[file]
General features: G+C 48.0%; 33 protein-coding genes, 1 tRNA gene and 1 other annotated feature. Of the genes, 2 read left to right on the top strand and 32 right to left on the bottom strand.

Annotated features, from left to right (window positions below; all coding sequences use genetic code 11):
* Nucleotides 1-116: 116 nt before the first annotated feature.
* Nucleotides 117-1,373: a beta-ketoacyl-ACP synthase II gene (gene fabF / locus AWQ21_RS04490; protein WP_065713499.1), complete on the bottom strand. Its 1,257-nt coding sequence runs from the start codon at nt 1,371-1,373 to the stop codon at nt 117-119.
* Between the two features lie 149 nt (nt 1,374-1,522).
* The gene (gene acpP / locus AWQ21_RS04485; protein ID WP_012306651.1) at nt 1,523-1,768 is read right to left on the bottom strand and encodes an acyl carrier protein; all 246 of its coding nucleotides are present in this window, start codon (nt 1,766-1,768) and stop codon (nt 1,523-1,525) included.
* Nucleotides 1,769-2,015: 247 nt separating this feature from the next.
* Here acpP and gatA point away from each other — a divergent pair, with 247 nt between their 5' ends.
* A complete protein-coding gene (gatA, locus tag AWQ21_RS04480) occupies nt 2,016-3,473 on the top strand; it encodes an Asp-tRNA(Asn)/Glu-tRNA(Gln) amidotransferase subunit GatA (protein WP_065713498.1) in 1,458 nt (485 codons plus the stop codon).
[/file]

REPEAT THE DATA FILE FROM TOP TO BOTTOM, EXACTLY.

General features: G+C 48.0%; 33 protein-coding genes, 1 tRNA gene and 1 other annotated feature. Of the genes, 2 read left to right on the top strand and 32 right to left on the bottom strand.

Annotated features, from left to right (window positions below; all coding sequences use genetic code 11):
* Nucleotides 1-116: 116 nt before the first annotated feature.
* Nucleotides 117-1,373: a beta-ketoacyl-ACP synthase II gene (gene fabF / locus AWQ21_RS04490; protein WP_065713499.1), complete on the bottom strand. Its 1,257-nt coding sequence runs from the start codon at nt 1,371-1,373 to the stop codon at nt 117-119.
* Between the two features lie 149 nt (nt 1,374-1,522).
* The gene (gene acpP / locus AWQ21_RS04485; protein ID WP_012306651.1) at nt 1,523-1,768 is read right to left on the bottom strand and encodes an acyl carrier protein; all 246 of its coding nucleotides are present in this window, start codon (nt 1,766-1,768) and stop codon (nt 1,523-1,525) included.
* Nucleotides 1,769-2,015: 247 nt separating this feature from the next.
* Here acpP and gatA point away from each other — a divergent pair, with 247 nt between their 5' ends.
* A complete protein-coding gene (gatA, locus tag AWQ21_RS04480) occupies nt 2,016-3,473 on the top strand; it encodes an Asp-tRNA(Asn)/Glu-tRNA(Gln) amidotransferase subunit GatA (protein WP_065713498.1) in 1,458 nt (485 codons plus the stop codon).